As soon as I had a first draft, I started getting the script in front of people. I think that’s essential when you’re writing for stage. When you get something in front of an audience you can feel whether jokes are landing or not, whether you’ve over explained something or made something unnecessarily abstruse.  I did a few scratch nights and got lots of helpful responses. I also showed early drafts to my writer friend Tina Sederholm, to playwright John Retallack and Joy the director, who gave me invaluable feedback. Writing can be such a solitary process, I find it’s helpful to share and discuss my work with other theatre makers along the way. 

Wolf Tamer deals with some dark themes, but at times is performed with a childlike innocence. How did you manage to keep a balance of these contrasting factors when writing the show? 

By writing many, many drafts! And through rehearsals; trial and error. It was always a delicate balance. In rehearsal we began to feel when certain sections were dragging and I would make cuts to the script. In the show, we have these sections which we call the ‘diary entry’ sections where I talk to the audience about my fear, so it was a case of ‘they’ve had enough fear there’, let’s get to the next adventure sooner. We liked playing with that contrast a lot: plunging the audience from a moment of childlike innocence into a moment of adult terror. We felt it was an effective metaphor for how mental illness can suddenly overtake a person.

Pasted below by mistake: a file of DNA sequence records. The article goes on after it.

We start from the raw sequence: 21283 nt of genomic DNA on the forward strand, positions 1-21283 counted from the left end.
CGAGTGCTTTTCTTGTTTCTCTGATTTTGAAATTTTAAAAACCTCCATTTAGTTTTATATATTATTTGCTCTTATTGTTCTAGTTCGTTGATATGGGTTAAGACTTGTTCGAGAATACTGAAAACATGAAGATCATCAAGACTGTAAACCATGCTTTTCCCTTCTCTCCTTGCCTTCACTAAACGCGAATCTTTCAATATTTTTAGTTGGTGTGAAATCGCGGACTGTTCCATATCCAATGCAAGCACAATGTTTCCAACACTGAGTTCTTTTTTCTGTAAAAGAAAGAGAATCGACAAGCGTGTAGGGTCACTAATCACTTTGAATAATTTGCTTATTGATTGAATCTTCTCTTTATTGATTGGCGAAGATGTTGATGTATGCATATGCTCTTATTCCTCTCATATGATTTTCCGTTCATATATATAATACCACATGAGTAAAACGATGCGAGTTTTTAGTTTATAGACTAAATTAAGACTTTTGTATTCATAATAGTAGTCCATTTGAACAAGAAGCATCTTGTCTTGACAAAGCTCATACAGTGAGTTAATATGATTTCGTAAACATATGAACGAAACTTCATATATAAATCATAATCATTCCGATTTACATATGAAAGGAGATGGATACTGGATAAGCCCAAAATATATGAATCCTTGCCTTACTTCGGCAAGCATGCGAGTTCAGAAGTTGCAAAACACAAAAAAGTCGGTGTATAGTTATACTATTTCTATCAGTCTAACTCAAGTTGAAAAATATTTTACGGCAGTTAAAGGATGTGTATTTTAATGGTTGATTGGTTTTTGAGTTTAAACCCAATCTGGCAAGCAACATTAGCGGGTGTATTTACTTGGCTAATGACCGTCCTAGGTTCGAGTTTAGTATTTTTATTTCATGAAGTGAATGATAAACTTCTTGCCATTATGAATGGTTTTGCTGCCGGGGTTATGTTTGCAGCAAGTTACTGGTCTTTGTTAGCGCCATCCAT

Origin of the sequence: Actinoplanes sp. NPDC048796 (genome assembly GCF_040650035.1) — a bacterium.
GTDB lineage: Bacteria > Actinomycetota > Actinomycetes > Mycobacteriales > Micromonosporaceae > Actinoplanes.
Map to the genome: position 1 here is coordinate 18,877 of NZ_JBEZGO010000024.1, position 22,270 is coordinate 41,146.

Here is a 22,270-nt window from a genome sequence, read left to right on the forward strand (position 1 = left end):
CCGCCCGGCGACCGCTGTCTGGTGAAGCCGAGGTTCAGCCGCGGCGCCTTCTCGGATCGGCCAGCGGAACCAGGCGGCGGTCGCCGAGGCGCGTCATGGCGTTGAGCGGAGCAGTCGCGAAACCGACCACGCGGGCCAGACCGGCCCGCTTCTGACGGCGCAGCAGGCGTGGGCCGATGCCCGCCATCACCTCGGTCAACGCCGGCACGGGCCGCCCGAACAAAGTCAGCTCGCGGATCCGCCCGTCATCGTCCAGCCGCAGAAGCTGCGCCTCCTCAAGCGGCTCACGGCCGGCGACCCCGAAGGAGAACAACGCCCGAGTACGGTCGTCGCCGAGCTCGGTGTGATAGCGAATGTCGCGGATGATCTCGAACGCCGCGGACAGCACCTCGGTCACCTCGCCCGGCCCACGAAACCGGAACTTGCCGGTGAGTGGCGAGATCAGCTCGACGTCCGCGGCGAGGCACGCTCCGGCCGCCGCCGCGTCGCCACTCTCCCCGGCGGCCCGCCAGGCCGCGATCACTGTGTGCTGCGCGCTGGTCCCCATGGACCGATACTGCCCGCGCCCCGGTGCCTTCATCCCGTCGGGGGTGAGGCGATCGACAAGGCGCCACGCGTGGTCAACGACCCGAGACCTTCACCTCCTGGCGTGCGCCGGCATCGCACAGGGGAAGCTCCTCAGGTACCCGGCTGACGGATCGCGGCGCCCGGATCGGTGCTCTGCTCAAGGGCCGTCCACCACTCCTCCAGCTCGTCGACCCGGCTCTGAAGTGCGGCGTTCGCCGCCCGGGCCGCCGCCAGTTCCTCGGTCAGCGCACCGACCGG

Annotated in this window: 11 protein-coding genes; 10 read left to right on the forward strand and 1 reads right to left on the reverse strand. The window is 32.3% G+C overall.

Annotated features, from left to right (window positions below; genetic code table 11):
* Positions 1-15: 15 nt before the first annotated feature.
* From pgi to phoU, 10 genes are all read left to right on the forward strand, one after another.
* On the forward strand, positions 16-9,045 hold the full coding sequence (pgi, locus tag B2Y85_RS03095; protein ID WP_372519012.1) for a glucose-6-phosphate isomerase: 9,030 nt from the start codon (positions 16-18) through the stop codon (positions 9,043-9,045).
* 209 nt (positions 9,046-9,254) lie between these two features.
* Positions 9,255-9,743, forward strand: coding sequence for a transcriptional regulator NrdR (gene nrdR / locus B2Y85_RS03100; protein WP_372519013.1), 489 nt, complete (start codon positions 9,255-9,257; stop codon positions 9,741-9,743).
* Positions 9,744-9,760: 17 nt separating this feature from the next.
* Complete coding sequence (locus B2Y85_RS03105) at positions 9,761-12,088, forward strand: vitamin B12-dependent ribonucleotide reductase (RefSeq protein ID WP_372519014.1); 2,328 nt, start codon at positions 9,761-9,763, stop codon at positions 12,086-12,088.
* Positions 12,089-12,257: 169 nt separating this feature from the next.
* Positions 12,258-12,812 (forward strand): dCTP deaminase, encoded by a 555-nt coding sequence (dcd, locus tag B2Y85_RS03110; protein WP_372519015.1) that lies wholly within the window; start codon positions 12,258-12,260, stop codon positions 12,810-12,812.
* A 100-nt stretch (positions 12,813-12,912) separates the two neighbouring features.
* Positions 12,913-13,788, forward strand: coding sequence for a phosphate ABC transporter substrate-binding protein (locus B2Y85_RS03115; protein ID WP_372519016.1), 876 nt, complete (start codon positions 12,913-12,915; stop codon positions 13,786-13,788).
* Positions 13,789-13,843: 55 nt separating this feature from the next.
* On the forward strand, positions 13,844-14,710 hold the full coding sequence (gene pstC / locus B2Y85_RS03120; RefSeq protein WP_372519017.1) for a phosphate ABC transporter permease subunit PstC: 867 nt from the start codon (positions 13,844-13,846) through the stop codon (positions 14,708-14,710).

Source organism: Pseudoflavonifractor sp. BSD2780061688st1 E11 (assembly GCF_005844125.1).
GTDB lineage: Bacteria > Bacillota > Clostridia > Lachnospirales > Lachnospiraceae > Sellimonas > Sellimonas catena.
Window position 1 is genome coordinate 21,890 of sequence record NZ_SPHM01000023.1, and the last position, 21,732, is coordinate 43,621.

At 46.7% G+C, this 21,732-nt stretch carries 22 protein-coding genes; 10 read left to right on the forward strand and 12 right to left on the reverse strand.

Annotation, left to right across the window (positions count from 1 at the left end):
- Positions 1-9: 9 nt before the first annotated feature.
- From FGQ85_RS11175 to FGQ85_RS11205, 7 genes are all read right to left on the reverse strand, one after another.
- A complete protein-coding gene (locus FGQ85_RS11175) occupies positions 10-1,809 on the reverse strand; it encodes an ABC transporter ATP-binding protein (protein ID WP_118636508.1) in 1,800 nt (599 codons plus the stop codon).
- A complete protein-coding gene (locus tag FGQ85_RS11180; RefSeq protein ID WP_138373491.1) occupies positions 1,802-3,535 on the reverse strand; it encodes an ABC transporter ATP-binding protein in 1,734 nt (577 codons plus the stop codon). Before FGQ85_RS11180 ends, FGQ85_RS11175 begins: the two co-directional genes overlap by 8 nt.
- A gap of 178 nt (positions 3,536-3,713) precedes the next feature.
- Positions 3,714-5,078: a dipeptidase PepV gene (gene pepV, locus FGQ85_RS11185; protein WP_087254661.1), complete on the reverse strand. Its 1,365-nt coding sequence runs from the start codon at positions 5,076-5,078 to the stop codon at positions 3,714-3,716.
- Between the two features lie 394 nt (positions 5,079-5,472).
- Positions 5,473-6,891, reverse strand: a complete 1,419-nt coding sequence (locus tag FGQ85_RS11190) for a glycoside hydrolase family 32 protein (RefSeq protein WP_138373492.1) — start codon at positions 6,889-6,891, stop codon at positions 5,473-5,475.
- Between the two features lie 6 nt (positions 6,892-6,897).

Where do you generally take inspiration from when writing?

The initial inspiration for writing Wolf Tamer was to share my uncle’s stories. I remember the wonder I felt as a kid hearing about his daring escapes and wanted to share that wonder. I’m writing two new plays at the moment ‘SMASH!’ and ‘Bury The Wren’. ‘SMASH!’ is an exploration of rage and corruption set in a London call centre, so I’ve taken inspiration from ‘Faust’ and ‘The Bacchae’. I want it to have the feel of a classical tragedy and as a result it has structural parallels with both those works. ‘Bury The Wren’ is an Irish ghost story about untold family secrets. In researching it, I’ve drawn inspiration from Irish folklore and mythology as well as first-hand historical accounts. It always comes back to telling stories.

Wolf Tamer includes many layered tales, and the line between fiction and reality is often blurred. How much of the show is a true story?